Grace (Miss Jones)

Nostalgia is not something I go in for, it strikes me as an admission of defeat and just a little bit embarrassing, as if you're ready to crawl on off already like a spider that just got sprayed. But also the era of music that it could perhaps be said I am 'nostalgic' for took place when I was a tiny person, I never lived it.

And then as a woman I know that the paeans to the past that so many establishment radio/music figures, across the genres, indulge in have a tendency to skip over the women who then, as now, struggle to get the same attention, or respect.

(Small diversion: I read an interview yesterday with a very respected late MC who said how he never listened to female MCs, didn't like them, as a rule; as if women, all women, were a category on a menu you could just leave out and then explain away as a dietary preference). 

And yet, and yet ... Grace Jones. I do feel nostalgic for the glory that is Grace Jones and other nasty women of her ilk. The wonderful thing about Miss Jones, though, was that she was as sweet/funny as she was fierce and so smart not only in terms of her look, but her music as well.

This piece of writing started off being a celebration of this remix of the magnificent 'Pull up to the bumper' ...

This is so hot, oh my excuse me; listen to the space-age effects, and that out of this world bass-line and then her so-sweet vocals that tease against the groove. And then how it breaks down to the core elements for her to return again.

(There's something nice about this remix, a little amateur at certain points, as if the DJ/producer is so taken by the beat he can't let it go and keeps it running and running, when a more 'professional type' would bring it back to the central refrain, the melody as is expected).  

But then necessarily this piece of writing, this celebration, became more expansive as I again realised just how fantastic Grace Jones's music is three decades plus on.  

'Pull up to the bumper' was first released on her 1981 record, Nightclubbing (Island Records) that featured the great Sly & Robbie - as critics have noticed the record has a strong dub/reggae feel in terms of the rhythms employed. I like this quote from Sly Dunbar speaking about the recording process:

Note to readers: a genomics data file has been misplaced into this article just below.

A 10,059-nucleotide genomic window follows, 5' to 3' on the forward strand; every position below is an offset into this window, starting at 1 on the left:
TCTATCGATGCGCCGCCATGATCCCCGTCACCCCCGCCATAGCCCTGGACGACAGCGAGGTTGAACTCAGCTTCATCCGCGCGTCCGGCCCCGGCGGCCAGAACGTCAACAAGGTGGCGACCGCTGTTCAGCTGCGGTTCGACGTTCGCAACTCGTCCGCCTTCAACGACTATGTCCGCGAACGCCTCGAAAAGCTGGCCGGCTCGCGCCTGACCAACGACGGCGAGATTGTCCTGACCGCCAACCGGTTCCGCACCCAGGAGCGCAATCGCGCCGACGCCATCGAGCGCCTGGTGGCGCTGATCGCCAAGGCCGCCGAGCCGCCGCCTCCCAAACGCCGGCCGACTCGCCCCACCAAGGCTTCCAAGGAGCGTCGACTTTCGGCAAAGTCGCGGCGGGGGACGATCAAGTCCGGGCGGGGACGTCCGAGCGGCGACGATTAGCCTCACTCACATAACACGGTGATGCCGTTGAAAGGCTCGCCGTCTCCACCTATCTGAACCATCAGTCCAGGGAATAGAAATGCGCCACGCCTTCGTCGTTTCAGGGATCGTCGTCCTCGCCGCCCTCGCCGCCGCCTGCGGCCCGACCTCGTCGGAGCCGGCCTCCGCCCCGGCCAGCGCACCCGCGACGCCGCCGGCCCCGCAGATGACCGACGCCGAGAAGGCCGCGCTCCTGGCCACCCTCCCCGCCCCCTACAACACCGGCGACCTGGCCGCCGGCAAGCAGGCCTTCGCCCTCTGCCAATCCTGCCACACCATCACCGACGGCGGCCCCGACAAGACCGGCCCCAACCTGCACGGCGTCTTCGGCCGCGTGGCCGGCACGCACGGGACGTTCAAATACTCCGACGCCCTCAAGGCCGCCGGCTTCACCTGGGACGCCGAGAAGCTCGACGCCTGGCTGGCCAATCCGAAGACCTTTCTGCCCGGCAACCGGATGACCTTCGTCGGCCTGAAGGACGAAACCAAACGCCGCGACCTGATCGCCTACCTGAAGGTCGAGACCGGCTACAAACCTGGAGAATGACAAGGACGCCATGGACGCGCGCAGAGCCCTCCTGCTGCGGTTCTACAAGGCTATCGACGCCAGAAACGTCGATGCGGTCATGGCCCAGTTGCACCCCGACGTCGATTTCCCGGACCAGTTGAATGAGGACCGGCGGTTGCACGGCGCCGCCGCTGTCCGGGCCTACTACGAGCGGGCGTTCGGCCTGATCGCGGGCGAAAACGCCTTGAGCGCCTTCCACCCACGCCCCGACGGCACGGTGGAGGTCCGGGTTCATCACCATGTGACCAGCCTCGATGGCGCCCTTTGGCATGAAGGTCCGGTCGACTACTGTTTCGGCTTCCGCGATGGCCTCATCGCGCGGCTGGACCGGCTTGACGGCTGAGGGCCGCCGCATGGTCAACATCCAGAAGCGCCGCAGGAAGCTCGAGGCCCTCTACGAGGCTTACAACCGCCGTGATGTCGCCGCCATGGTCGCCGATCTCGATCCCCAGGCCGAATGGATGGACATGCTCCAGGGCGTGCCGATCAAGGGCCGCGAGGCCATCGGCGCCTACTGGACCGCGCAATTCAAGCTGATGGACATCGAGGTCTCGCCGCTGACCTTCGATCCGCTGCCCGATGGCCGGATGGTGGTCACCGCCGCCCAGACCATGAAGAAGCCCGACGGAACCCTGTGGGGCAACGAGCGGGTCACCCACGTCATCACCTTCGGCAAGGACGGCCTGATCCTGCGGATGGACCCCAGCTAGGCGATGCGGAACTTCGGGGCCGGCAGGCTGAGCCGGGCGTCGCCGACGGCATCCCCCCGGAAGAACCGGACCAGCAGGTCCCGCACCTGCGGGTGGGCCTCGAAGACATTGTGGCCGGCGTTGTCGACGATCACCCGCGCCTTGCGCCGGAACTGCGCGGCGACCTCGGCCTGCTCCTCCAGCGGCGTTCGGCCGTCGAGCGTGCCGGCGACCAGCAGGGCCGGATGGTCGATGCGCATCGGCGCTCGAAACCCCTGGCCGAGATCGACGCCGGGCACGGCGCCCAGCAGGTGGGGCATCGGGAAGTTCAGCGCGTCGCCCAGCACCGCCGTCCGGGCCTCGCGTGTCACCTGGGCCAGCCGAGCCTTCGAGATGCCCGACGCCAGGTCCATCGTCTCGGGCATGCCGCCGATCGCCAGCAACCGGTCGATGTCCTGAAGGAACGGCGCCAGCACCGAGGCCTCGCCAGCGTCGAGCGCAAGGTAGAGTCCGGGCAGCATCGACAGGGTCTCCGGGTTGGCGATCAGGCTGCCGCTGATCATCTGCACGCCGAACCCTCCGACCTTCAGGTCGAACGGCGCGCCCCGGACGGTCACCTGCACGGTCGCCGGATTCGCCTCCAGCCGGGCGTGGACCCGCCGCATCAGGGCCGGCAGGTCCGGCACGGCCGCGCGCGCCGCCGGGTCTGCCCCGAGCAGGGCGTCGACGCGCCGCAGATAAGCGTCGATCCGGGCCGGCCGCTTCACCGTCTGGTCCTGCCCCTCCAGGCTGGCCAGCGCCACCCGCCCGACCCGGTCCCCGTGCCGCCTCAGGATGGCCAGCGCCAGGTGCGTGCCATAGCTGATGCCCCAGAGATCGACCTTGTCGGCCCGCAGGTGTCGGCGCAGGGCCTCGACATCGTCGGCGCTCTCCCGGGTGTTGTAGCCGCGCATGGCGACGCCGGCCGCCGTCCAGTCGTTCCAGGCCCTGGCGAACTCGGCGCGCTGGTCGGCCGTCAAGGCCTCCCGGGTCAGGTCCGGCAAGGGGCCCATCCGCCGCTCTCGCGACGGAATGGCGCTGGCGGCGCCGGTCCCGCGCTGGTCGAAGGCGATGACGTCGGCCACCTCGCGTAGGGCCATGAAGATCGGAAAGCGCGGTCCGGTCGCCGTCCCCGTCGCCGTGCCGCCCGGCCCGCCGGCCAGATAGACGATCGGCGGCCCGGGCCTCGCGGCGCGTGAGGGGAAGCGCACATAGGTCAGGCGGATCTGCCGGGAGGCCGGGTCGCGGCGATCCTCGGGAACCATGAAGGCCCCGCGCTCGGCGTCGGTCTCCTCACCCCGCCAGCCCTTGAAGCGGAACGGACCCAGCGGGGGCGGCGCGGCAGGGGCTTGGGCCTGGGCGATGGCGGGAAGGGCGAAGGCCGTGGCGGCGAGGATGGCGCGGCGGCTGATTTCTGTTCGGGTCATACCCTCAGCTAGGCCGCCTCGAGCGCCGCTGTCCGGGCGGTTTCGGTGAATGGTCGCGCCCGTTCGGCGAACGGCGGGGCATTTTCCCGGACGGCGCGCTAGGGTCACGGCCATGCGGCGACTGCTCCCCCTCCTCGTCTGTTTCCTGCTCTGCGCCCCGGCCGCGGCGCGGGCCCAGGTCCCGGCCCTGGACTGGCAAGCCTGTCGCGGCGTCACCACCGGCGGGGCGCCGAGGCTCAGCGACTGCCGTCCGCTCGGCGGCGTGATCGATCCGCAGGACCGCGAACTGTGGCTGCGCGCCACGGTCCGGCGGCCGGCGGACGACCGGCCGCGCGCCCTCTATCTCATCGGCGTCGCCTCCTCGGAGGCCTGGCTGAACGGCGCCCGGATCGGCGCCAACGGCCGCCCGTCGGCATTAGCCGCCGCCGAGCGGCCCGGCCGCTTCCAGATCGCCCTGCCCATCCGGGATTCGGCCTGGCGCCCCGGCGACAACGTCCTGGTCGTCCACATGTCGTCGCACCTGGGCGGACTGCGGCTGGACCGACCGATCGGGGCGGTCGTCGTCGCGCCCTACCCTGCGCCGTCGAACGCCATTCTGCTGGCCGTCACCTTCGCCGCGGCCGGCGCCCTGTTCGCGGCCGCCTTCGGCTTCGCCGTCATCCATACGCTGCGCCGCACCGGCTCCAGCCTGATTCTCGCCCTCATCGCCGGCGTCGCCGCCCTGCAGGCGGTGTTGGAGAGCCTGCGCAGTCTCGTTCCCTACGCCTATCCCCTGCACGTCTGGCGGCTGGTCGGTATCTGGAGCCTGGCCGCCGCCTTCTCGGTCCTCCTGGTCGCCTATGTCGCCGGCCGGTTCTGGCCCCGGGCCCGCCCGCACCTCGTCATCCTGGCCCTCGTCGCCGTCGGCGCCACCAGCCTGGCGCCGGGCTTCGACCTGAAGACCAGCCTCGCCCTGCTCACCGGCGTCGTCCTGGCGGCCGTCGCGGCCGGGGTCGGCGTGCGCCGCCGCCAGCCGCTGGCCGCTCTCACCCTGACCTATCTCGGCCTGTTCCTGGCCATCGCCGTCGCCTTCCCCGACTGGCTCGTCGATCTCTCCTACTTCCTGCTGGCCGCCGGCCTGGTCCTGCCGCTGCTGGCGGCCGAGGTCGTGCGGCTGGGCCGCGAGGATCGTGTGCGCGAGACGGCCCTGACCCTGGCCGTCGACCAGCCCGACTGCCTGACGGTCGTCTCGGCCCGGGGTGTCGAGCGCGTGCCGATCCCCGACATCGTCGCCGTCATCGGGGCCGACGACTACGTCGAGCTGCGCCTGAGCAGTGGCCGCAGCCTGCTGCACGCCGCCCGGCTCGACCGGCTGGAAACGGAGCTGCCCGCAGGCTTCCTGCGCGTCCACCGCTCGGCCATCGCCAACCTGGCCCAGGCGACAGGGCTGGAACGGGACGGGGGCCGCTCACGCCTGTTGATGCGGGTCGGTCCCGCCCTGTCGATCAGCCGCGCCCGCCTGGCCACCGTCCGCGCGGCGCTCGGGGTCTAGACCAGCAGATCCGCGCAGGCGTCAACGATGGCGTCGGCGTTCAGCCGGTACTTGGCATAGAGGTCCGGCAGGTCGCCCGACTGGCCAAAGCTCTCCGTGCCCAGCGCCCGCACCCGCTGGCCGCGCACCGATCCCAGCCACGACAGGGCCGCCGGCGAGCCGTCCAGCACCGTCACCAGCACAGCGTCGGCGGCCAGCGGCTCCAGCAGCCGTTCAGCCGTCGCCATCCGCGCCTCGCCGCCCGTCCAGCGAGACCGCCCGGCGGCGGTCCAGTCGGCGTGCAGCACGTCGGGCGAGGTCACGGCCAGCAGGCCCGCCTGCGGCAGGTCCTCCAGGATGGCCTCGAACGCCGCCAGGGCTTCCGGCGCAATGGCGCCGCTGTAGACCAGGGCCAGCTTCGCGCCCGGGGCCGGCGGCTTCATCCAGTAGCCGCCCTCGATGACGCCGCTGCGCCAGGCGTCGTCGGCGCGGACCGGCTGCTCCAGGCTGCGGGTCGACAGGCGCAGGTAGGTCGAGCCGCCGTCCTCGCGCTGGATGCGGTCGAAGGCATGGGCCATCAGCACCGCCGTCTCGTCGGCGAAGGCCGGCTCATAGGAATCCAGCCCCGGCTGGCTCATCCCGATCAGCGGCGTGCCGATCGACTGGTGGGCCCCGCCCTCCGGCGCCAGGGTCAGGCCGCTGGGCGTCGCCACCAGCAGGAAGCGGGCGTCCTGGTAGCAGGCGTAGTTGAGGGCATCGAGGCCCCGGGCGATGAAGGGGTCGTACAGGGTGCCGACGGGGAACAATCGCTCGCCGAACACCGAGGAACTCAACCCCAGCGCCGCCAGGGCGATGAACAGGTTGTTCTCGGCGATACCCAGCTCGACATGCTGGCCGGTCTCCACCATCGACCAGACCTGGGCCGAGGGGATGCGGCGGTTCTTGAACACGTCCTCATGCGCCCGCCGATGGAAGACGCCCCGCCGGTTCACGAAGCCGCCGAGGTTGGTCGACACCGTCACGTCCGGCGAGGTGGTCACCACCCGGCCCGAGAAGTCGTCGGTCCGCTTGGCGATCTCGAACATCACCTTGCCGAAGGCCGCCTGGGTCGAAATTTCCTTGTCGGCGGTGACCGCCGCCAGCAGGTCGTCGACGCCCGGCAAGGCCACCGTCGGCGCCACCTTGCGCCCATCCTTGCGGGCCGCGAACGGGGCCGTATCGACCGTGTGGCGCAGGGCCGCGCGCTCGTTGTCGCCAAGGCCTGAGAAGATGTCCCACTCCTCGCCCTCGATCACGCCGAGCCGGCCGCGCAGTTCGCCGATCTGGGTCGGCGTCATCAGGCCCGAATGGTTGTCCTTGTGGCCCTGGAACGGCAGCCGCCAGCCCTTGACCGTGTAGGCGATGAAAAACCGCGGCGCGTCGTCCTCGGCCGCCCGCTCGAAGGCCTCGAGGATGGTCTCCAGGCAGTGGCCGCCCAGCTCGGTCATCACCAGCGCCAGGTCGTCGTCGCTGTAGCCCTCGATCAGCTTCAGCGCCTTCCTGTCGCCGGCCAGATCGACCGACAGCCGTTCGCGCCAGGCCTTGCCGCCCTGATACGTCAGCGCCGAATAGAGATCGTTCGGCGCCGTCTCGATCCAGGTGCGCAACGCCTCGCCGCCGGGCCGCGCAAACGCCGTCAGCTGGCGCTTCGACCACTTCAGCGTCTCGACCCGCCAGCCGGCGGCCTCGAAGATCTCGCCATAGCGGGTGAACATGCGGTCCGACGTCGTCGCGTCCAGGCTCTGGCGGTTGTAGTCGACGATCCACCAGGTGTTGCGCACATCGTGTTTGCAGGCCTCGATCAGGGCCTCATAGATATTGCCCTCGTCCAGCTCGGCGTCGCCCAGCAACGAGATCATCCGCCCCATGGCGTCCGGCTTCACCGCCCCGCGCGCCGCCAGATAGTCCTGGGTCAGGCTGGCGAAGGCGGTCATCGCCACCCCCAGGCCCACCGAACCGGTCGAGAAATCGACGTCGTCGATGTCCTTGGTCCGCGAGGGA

When we were in the studio with Grace, there was a big picture of her – a big picture, going right across – on the wall of the studio, then she’d be standing there singing, so when we were playing and getting a groove all we could see was her. We took it on that reggae kind of trip, but always with Grace in mind.
— FACT magazine, 2014

Check out this live performance from Grace Jones of two singles from the Nightclubbing record, where she is so majestic strange and otherworldly, the rather timid applause reflects apparent confusion among the audience, it seems (not surprising when you see how she uses some of the people on stage as furniture, part of the backdrop for her performance).

(This fan comment received a reply of 'Tea' from 'Miss Jones' though I'm not sure if it's a genuine account of the artist: 'She's a piece of art. Such a surreal entity! her aura is incredible, so sensual and mysterious. Some ones don't believe in Grace because part of her image was directed by Goude, but, others women wouldn't fit in her aesthetic, some singers of today took things from her but they don't get the same result, is her aura, is her. She isn't manipulated by the aesthetic, she brings the aesthetic, the identity. My favourite human in the world.')

The track, 'I've seen that face before' brings forward another reason why I respect her so much as an artist: the broad mix of musical influences that shows an ability to think across genres for the points of commonality. Tango, in this case ...

Inevitably different genres of music have contrasting levels of drama, and/or intensity and what Jones has picked up here is the essentially theatrical - performance-based - nature of Argentine music, or tango, but then she makes it her own, with these very arch lyrics (and delivery, of course):

Strange, I’ve seen that face before,
Seen him hanging ‘round my door,
Like a hawk stealing for the prey,
Like the night waiting for the day,

Strange, he shadows me back home,
Footsteps echo on the stones,
Rainy nights, on Hausmann Boulevard,
Parisian music drifting from the bars,

Tu cherches quoi, rencontrer la mort?
Tu te prends pour qui
Toi aussi tu detestes la vie

Dance in bars and restaurants,
Home with anyone who wants,
Strange he’s standing there alone,
Staring eyes chill me to the bone ....

Much is made of the image of Grace Jones, the way she used her 'blackness' or her beauty to reinforce something, this depends on the perspective of the critic, but just - just? - on the basis of her music, I believe she is a radical, important artist. In the end, it doesn't 'matter' what she looked like.

This era, late 70s, early 80s, is defined by great artistry in dub and electronic music more generally, undoubtedly, but within the mainstream pop-osphere, the realm where Grace Jones was playing, I can't think of a more important artist in terms of the coherent nature of the sound and output. No other artist, or performer comes close (then or since).

For a charming talk-show performance with Joan Rivers have a look at this video. Jones talks about her family (she was a minister's daughter) and how when asked to nominate her apex of wildness she once went to a party in the nude, save for some bones around her neck (they were animal bones, she adds quickly).